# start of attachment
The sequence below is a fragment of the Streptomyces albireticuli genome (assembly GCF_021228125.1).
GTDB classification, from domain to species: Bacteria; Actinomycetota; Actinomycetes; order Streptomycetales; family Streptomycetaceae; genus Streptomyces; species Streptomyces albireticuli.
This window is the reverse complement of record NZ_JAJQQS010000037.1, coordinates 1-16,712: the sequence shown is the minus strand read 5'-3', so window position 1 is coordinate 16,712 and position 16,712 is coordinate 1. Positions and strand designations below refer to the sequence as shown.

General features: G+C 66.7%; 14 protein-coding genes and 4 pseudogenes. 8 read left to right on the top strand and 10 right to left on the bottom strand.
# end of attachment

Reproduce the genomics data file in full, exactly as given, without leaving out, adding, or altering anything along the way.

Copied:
The sequence below is a fragment of the Streptomyces albireticuli genome (assembly GCF_021228125.1).
GTDB classification, from domain to species: Bacteria; Actinomycetota; Actinomycetes; order Streptomycetales; family Streptomycetaceae; genus Streptomyces; species Streptomyces albireticuli.
This window is the reverse complement of record NZ_JAJQQS010000037.1, coordinates 1-16,712: the sequence shown is the minus strand read 5'-3', so window position 1 is coordinate 16,712 and position 16,712 is coordinate 1. Positions and strand designations below refer to the sequence as shown.

General features: G+C 66.7%; 14 protein-coding genes and 4 pseudogenes. 8 read left to right on the top strand and 10 right to left on the bottom strand.